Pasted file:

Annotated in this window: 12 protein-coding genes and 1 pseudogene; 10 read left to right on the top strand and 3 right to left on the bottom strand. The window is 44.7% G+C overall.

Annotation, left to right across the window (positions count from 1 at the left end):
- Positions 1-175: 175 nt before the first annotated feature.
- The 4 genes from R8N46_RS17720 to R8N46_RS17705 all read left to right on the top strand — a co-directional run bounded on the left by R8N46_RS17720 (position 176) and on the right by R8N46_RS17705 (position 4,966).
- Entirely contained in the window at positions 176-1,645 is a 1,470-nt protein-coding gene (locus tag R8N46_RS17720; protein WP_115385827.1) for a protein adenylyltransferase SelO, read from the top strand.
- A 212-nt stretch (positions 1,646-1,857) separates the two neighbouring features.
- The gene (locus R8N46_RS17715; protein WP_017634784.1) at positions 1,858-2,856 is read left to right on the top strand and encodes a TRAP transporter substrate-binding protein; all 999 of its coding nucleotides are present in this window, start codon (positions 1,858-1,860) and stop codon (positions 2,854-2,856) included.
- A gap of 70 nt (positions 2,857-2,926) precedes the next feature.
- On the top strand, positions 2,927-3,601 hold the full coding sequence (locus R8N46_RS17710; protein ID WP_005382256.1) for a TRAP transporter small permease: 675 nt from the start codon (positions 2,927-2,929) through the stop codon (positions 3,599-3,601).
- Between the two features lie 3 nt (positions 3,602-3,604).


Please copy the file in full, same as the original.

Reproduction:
Annotated in this window: 12 protein-coding genes and 1 pseudogene; 10 read left to right on the top strand and 3 right to left on the bottom strand. The window is 44.7% G+C overall.

Annotation, left to right across the window (positions count from 1 at the left end):
- Positions 1-175: 175 nt before the first annotated feature.
- The 4 genes from R8N46_RS17720 to R8N46_RS17705 all read left to right on the top strand — a co-directional run bounded on the left by R8N46_RS17720 (position 176) and on the right by R8N46_RS17705 (position 4,966).
- Entirely contained in the window at positions 176-1,645 is a 1,470-nt protein-coding gene (locus tag R8N46_RS17720; protein WP_115385827.1) for a protein adenylyltransferase SelO, read from the top strand.
- A 212-nt stretch (positions 1,646-1,857) separates the two neighbouring features.
- The gene (locus R8N46_RS17715; protein WP_017634784.1) at positions 1,858-2,856 is read left to right on the top strand and encodes a TRAP transporter substrate-binding protein; all 999 of its coding nucleotides are present in this window, start codon (positions 1,858-1,860) and stop codon (positions 2,854-2,856) included.
- A gap of 70 nt (positions 2,857-2,926) precedes the next feature.
- On the top strand, positions 2,927-3,601 hold the full coding sequence (locus R8N46_RS17710; protein ID WP_005382256.1) for a TRAP transporter small permease: 675 nt from the start codon (positions 2,927-2,929) through the stop codon (positions 3,599-3,601).
- Between the two features lie 3 nt (positions 3,602-3,604).